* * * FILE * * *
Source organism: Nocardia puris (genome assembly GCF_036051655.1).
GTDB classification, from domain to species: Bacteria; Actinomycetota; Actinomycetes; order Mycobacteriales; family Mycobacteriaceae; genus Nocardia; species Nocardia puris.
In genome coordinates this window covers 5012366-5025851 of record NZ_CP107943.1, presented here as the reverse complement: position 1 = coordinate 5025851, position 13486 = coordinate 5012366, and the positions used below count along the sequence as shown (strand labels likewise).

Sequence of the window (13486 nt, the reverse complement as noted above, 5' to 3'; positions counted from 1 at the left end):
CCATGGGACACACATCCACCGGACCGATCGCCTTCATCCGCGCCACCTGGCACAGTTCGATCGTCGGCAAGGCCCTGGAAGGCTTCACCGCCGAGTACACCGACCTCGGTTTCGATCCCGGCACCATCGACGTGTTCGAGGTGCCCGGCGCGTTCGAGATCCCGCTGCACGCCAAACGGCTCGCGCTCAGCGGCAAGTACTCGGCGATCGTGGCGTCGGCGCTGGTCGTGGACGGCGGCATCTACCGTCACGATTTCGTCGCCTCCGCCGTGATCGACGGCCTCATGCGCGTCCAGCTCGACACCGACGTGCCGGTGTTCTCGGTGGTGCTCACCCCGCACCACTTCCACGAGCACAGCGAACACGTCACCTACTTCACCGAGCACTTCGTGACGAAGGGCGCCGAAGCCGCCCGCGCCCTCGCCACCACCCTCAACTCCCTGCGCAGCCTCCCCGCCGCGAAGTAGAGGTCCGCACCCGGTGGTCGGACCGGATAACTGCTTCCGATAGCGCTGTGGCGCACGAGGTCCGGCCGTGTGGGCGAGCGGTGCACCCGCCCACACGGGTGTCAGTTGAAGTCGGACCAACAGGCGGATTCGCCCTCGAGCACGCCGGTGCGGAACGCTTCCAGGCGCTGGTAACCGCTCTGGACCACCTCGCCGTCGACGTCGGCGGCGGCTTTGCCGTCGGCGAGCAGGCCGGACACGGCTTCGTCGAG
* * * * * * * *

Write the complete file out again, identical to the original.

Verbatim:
Source organism: Nocardia puris (genome assembly GCF_036051655.1).
GTDB classification, from domain to species: Bacteria; Actinomycetota; Actinomycetes; order Mycobacteriales; family Mycobacteriaceae; genus Nocardia; species Nocardia puris.
In genome coordinates this window covers 5012366-5025851 of record NZ_CP107943.1, presented here as the reverse complement: position 1 = coordinate 5025851, position 13486 = coordinate 5012366, and the positions used below count along the sequence as shown (strand labels likewise).

Sequence of the window (13486 nt, the reverse complement as noted above, 5' to 3'; positions counted from 1 at the left end):
CCATGGGACACACATCCACCGGACCGATCGCCTTCATCCGCGCCACCTGGCACAGTTCGATCGTCGGCAAGGCCCTGGAAGGCTTCACCGCCGAGTACACCGACCTCGGTTTCGATCCCGGCACCATCGACGTGTTCGAGGTGCCCGGCGCGTTCGAGATCCCGCTGCACGCCAAACGGCTCGCGCTCAGCGGCAAGTACTCGGCGATCGTGGCGTCGGCGCTGGTCGTGGACGGCGGCATCTACCGTCACGATTTCGTCGCCTCCGCCGTGATCGACGGCCTCATGCGCGTCCAGCTCGACACCGACGTGCCGGTGTTCTCGGTGGTGCTCACCCCGCACCACTTCCACGAGCACAGCGAACACGTCACCTACTTCACCGAGCACTTCGTGACGAAGGGCGCCGAAGCCGCCCGCGCCCTCGCCACCACCCTCAACTCCCTGCGCAGCCTCCCCGCCGCGAAGTAGAGGTCCGCACCCGGTGGTCGGACCGGATAACTGCTTCCGATAGCGCTGTGGCGCACGAGGTCCGGCCGTGTGGGCGAGCGGTGCACCCGCCCACACGGGTGTCAGTTGAAGTCGGACCAACAGGCGGATTCGCCCTCGAGCACGCCGGTGCGGAACGCTTCCAGGCGCTGGTAACCGCTCTGGACCACCTCGCCGTCGACGTCGGCGGCGGCTTTGCCGTCGGCGAGCAGGCCGGACACGGCTTCGTCGAG